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Active Lifestyle Reduces Risk of Invasive Breast Cancer
Researchers Say It’s Never Too Late to Start Exercising
(PHILADELPHIA Feb 2007) -- Six or more hours per week of strenuous
recreational activity may reduce the risks of invasive breast cancer by
23 percent, according to researchers from the University of Wisconsin
Paul P. Carbone Comprehensive Cancer Center (UWCCC). Their report in the
February issue of Cancer Epidemiology Biomarkers & Prevention, based on
a survey of over 15,000 women, shows that exercise has a protective
effect against invasive breast cancer throughout a woman’s lifetime.
The results provide further evidence that for most women physical
activity may reduce the risk of invasive breast cancer, the researchers
To gain further insights into the mechanisms of risk reduction for
breast cancer, the researchers investigated the relationship between
physical activity and breast cancer risk in a population-based case
control study in Massachusetts, New Hampshire, and Wisconsin.
During structured telephone interviews, the researchers questioned 7,630
women without breast cancer, 1,689 survivors of in situ, or
non-invasive, breast cancer and 6,391 survivors of invasive breast
cancer, all between the ages of 20 and 69. They asked detailed questions
about physical activity, occupation, family history of breast cancer,
menopausal status, and body mass index.
According to the researchers, women who exercised had a reduced risk of
developing invasive breast cancer provided they didn’t have a family
history of breast cancer. This reduction in risk was apparent whether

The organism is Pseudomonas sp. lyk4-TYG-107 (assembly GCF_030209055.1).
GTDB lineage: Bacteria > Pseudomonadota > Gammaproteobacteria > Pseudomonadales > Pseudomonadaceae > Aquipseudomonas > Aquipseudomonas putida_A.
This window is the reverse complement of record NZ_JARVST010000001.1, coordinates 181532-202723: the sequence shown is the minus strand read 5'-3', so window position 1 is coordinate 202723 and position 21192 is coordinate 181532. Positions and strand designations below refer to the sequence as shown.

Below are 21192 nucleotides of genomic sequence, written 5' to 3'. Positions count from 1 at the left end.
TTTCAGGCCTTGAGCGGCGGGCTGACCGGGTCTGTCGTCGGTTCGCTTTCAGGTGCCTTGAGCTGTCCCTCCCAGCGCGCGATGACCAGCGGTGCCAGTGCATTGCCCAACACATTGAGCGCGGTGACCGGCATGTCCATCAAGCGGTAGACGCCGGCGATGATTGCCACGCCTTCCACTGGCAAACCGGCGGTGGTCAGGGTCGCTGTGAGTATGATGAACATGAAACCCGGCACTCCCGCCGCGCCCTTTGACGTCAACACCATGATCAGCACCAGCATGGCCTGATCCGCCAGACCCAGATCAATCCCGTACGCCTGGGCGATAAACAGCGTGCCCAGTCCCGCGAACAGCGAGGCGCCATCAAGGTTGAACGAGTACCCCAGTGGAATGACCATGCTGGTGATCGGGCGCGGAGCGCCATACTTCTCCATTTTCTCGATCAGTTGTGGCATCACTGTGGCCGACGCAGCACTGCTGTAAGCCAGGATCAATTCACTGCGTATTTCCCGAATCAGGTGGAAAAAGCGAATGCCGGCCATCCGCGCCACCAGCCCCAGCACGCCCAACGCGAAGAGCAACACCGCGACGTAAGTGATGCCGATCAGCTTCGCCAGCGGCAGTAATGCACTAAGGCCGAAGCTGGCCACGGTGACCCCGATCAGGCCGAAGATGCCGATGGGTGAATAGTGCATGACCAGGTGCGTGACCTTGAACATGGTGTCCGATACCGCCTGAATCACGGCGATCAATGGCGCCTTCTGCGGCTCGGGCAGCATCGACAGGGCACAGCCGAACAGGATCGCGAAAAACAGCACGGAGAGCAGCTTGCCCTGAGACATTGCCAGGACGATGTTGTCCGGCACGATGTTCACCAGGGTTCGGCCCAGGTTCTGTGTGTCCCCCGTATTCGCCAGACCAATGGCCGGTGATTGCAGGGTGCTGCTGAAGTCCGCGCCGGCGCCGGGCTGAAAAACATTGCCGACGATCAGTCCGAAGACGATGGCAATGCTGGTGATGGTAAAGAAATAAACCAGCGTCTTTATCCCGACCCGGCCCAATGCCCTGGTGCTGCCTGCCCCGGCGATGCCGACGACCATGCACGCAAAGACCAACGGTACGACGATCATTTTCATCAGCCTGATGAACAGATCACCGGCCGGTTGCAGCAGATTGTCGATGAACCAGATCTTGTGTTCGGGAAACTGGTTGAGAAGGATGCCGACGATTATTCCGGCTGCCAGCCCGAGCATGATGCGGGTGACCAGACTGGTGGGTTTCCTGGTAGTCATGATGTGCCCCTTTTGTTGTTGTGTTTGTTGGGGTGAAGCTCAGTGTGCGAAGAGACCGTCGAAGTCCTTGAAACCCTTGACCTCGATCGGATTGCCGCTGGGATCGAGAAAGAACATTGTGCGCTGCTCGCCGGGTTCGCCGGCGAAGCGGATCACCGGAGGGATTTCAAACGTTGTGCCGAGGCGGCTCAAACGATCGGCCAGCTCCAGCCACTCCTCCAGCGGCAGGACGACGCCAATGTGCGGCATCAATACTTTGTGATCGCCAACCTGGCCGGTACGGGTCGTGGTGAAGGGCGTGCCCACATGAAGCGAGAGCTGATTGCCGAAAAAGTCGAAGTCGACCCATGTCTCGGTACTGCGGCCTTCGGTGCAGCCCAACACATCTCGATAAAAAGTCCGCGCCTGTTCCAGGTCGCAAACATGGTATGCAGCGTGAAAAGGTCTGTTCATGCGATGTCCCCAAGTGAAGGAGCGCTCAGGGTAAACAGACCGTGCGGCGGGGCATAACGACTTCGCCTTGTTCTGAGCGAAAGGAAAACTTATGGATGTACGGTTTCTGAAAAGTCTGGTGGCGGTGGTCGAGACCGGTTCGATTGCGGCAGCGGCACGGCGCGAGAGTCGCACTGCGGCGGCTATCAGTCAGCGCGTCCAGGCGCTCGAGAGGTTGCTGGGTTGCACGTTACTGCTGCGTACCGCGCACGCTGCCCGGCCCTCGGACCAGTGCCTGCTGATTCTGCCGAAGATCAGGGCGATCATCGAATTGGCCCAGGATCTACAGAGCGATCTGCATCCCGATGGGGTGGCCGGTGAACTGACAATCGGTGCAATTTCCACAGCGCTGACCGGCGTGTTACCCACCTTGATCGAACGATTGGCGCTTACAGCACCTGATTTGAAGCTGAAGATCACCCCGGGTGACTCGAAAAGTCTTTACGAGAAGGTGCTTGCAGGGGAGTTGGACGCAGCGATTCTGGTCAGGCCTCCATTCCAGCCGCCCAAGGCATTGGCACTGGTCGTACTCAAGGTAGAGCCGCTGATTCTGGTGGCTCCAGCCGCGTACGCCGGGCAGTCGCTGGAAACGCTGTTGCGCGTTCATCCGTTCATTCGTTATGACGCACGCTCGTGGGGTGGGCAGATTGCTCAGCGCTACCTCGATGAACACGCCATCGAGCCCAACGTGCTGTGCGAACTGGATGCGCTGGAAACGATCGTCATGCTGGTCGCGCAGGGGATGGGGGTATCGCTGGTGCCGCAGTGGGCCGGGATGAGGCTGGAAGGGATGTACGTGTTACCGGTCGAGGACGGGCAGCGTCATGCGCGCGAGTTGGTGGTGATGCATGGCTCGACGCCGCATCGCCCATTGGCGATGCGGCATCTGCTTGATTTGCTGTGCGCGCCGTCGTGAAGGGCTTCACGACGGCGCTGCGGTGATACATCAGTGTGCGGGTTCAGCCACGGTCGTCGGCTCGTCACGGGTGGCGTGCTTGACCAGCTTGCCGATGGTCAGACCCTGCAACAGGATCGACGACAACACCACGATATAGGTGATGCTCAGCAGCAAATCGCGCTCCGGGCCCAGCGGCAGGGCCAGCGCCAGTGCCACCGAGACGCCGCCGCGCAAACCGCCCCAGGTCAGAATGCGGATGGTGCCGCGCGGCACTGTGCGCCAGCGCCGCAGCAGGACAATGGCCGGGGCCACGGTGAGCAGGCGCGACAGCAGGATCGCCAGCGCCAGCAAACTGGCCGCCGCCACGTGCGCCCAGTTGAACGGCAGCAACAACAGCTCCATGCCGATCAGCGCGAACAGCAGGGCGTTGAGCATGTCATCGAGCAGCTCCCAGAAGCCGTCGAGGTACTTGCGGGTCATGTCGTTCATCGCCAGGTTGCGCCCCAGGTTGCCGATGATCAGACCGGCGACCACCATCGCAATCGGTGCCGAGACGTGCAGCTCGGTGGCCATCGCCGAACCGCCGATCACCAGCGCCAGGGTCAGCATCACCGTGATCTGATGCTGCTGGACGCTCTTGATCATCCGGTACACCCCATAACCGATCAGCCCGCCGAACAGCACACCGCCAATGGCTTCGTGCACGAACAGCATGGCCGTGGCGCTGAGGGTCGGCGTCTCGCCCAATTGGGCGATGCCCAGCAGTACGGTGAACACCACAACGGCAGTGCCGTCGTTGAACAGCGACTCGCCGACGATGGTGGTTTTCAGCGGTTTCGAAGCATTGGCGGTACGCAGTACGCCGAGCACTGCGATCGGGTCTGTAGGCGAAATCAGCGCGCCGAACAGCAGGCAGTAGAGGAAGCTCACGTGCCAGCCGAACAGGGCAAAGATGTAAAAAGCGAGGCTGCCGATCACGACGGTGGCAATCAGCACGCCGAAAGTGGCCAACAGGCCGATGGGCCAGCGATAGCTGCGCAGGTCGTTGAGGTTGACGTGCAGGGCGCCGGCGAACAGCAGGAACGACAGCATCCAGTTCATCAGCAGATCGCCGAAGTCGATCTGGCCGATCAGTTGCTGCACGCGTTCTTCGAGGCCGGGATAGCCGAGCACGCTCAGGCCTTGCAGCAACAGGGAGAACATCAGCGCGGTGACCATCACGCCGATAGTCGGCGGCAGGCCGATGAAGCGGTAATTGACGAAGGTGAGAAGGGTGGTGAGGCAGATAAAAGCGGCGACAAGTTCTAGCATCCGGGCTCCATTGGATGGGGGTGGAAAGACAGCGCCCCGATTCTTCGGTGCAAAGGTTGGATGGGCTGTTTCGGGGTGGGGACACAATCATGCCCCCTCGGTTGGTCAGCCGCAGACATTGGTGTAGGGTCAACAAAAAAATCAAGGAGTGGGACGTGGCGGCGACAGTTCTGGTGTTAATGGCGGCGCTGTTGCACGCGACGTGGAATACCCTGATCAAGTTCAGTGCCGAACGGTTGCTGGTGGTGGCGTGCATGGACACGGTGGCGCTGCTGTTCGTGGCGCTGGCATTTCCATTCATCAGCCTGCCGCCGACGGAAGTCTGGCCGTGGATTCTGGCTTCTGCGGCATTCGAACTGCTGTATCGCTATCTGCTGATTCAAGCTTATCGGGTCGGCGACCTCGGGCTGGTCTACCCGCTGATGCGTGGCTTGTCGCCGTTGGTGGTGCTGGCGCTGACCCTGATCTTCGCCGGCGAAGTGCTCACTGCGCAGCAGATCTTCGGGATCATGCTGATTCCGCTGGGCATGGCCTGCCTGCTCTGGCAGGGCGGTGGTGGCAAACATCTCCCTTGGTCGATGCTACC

the physical activity took place early in life, in the postmenopausal
years, or in the recent past.
“A woman's hormone levels naturally fluctuate throughout her life, and
we have found that exercise likely offers protection against breast
cancer regardless of a woman's stage in life,” said Brian Sprague, a
UWCCC research assistant and lead author of the study. “The take-home
message for women should be that it is never too late to begin
Previous research has linked high levels of estrogen to an increased
risk for developing breast cancer. Women who exercise heavily are, in
general, older at the time of the first period, and tend to have
irregular periods and a shortened estrogen-producing phase, which
translates in a lower body exposure to estrogen, the researchers say.
Similarly, postmenopausal women who are physically active have also been
shown to have lower levels of estrogen. This reduction may explain why
increased physical activity reduces the risk of breast cancer, according
to Amy Trentham-Dietz assistant professor at the University of
Wisconsin-Madison and member of the University of Wisconsin Paul P.
Carbone Comprehensive Cancer Center. Other potential mechanisms include
prevention of weight gain, regulation of insulin sensitivity and
alterations in immune function.
Taking all these factors into consideration, “intervention studies
assessing the effect of physical activity on estrogen and other hormone
exposure, and other biomarkers of risk would provide valuable insights
on the mechanisms of physical activity in reducing breast cancer risk,”
“Further studies of population subgroups are necessary to gain a better
understanding of the relation of physical activity to breast cancer
risk, and to identify the groups most likely to gain benefit from it,”
said Trentham-Dietz. “Future research should also consider household
activity in addition to recreational and occupational activities.”
Source: American Association for Cancer Research
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